Revision: Summary & Sample Questions.
Ch 6: Vector Spaces
Main Point: Any nite dimensional vector
space looks just like Rn.
Q1 Is S = cfw_A Mnn(R)| det A = 0 a
subspace of Mnn?
S = cfw_A M2(R)|A
a subspace of M22? If so nd a basis f
Lecture 24: Finding Eigenbases
Consider T : V
Examined last time certain preferred bases
Study of T breaks down to studying
Q 1. How do you nd these preferred bases?
2. How do these bases improve our under1
standing of T & simplify
Aim this lect
Lecture 25: Diagonalisation & Di Eqns
Let T : V V have an e-basis cfw_v1, . . . , vn
& let Li = Span vi.
Aim lecture: See how study of T decomposes into study of
E.g. 1 y1(t) = popn of hobbits in
y2(t) = popn of orcs
If 2 popn kept separate as here then p
Lecture 18: Continuous Random Variables
A continuous random var X : R can
take any value in R.
E.g. X = humidity in Sydney.
Aim Lecture Set up probability theory for
these random var.
Consider e.g. above. Well use
Range of values is
Well divide t
Lecture 20: Normal Probabilities.
Independent Random Variables.
Aim Compute probabilities of normally distributed variables. Introduce the notion of independent random variables.
Consider normal prob distribn:
Note: Cant integrate (z) b
Lecture 21: Sums. Means. Central Limit
Aim Compute E(X), Var(X) for sums &
means of random var. Observe how all prob
distribn lead to the normal distribn.
Sums of 2 Random Var
Discussion in discrete case only
See later courses for cont case (need mult
Lecture 22: Central Limit Thm.
Aim Look at some practical applications of
the central limit thm to approx probabilities.
E.g. 1 X = weight of student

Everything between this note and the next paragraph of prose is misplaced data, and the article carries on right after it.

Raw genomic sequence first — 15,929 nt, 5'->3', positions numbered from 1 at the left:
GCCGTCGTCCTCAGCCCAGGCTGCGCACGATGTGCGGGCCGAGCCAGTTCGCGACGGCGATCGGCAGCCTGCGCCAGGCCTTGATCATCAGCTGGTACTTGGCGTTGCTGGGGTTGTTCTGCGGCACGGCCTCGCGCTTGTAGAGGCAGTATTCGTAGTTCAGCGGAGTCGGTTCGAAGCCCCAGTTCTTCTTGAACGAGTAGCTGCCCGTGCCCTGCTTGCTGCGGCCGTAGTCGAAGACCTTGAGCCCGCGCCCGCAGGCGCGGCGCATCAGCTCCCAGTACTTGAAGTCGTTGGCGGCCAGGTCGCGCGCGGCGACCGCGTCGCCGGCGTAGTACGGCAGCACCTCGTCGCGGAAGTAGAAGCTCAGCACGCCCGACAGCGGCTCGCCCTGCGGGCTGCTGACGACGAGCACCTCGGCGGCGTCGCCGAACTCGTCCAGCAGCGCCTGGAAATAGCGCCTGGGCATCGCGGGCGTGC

is a random var with mean = 70 & std
devn = 10.
15 students climb up Rap
which supports 1
Lecture 1: Vector Spaces
Aim of Todays Lecture:
Properties of Rn: Write V = Rn, F = R.
For any u, v, w
1. Closure Under Addition:
2. Associative Law of Addition:
3. Commutative Law of Addition:
4. Existence of Zero:
5. Existence of Negatives:
Lecture 4: More on Linear Combns and Span
Matrix Interpretn of Lin Combn &
Span in Fm
, a2 =
, . . . , an =
Propn The lin combn
x1 a1 + . . . xn an = A x
a11 . . .
Lecture 2: Subspaces
Aim of Lecture: Solns to linear eqns are typically points, lines planes etc in Rn.
These are special subsets e.g. they are linear, not curved. This lecture introduces
Description(Subspace) Let V be a vector
space / eld F. A subset W V
Lecture 6: Linear Dependence contd
Testing Lin Independence in R[R]
No systematic method.
E.g. 1 cfw_ex, e2x, e3x, . . . is lin indep
Why? Suppose 1 ex + . . . + n enx = 0
How does Span(S) vary with S?
Propn V = vector space/ eld F
Let S1 S2 be subse
Lecture 3: Linear Combinations and Span
Aim of Lectures 3/4: Recall that a nonzero direction vector v Rn determines a line
through the origin.
2 non-parallel vectors v, w determines a plane
through the origin.
We generalise these ideas to arbitrary
Lecture 5: Linear Dependence
Study Span(S) inductively by adding one
vector at a time to S.
Start with non-zero w1 Rm and line
Let w2 Rm.
Usually (A) Span(w1, w2)
Suppose in case (A) above. Let w3 Rm.
Usually (A) Span(w1, w